One of the main keys to becoming resilient against supply chain disruptions is food security. For those of us who eat bread, that includes having a source of yeast.
Yeast comes in many forms, but most home-baked bread is made with store-bought yeast. When the panic over the COVID-19 virus began, yeast was one of the first things to sell out in most grocery stores. Surprisingly, in many areas, it has stayed out of stock. Where I live, in North Carolina, there was no yeast for sale in any store for over 3 months … but, not surprisingly, the yeast packets that usually sold for around $1.50 for 3 began showing up for sale online for $5–10 for 1.
Being resilient means being prepared. If you eat bread made with yeast, you must prepare for such shortages.
The good news is that you can do so, essentially, for free.
Pros and Cons of Sourdough Starters
The first disruption-friendly bread that comes to my mind is sourdough. I LOVE sourdough bread, but it can be difficult to maintain a sourdough starter given the pace of modern life … and even more so during disasters and disruptions.
Sourdough is made from wild yeasts. Sourdough starters can come from already established starters (purchased or shared), airborne yeasts, yeasts found on fruit or flowers, or even the flour itself. However you source your sourdough, most bakers recommend “feeding” your starter daily. This entails keeping a mixture of flour and water on your counter, daily pouring out half and replacing that amount with fresh flour and water. This keeps the yeast at peak activity, which means an actively bubbling starter.
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I have maintained sourdough starters for several months at a time and they do make excellent bread. However, there are many reasons why you may not find using them exclusively practical.
The most common objection is the waste of flour if you don’t bake (or make pancakes, etc.) daily.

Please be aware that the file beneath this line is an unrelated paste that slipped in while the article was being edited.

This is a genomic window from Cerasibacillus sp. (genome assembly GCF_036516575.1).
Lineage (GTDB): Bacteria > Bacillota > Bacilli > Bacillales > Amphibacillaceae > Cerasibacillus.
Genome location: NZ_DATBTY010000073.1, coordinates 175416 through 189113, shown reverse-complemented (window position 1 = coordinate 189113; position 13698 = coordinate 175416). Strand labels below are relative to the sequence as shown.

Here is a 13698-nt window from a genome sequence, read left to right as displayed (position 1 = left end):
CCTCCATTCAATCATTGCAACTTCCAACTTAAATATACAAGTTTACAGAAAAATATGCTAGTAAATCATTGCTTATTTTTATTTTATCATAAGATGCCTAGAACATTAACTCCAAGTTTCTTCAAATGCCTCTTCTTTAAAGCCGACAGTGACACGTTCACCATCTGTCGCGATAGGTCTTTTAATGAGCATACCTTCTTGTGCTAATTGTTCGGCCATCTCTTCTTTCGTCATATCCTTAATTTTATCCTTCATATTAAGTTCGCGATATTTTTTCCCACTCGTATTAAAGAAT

The next is that starters can become contaminated. Many people never experience contamination, and keep their starters going for decades. However, the tastiest starter I ever had did not survive a stay in the sandhills of North Carolina, where some airborne bacteria turned the starter dark and rancid within just a few days!
The great George Leonard Herter (eccentric outdoorsman and author of a shelf full of cookbooks, including the iconic Bull Cook and Authentic Historical Recipes and Practices) solved this problem. His simple solution was to keep the starter refrigerated between bakings. He advised letting the starter come to room temperature and feeding it before baking weekly.1)European and American Professional Sourdough Cooking and Recipes, by George Leonard Herter and Berthe E. Herter, 1973, Herter’s Waseca
Making Bread When Yeast Is Scarce: A Reverse-Engineered Solution
When the “stay at home” orders were enacted due to the novel coronavirus, I was once again stuck in the North Carolina sandhills due to a family situation. Fortunately, a week prior, I had purchased one strip of yeast packets. My first thought was that, since yeast multiplies as it digests flour and sugar, perhaps I could use half a packet of yeast to raise a loaf. The bread took a little longer to rise, but it worked fine.
Next, I tried half a packet of yeast in a no-knead mix of dough enough for three loaves of bread. The no-knead recipe calls for the dough to be mixed up and left in a container in the refrigerator between uses. That made me think of Herter’s sourdough … and an idea was born!
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According to their website, store-bought yeast was introduced to American markets by the Fleischmann brothers in 1868.2)https://www.breadworld.com/history The Fleischmanns were Hungarian immigrants from a Jewish family of bakers. They found American sourdoughs and brewer’s yeasts (another option) to be unreliable in terms of flavor and rise. Their genius was to discover ways to make and market dried yeast—“Dry Active,” “Rapid Rise,” “Instant” yeasts that were inexpensive, reliable in flavor, and very fast in rise. This made them (and other yeast makers) a fortune and changed American baking dramatically.
The invention of the bread machine made home baking even easier. This was a baking revolution and a boon to many home bakers … although many artisan bakers would strongly disagree that it was universally good for the world of baking.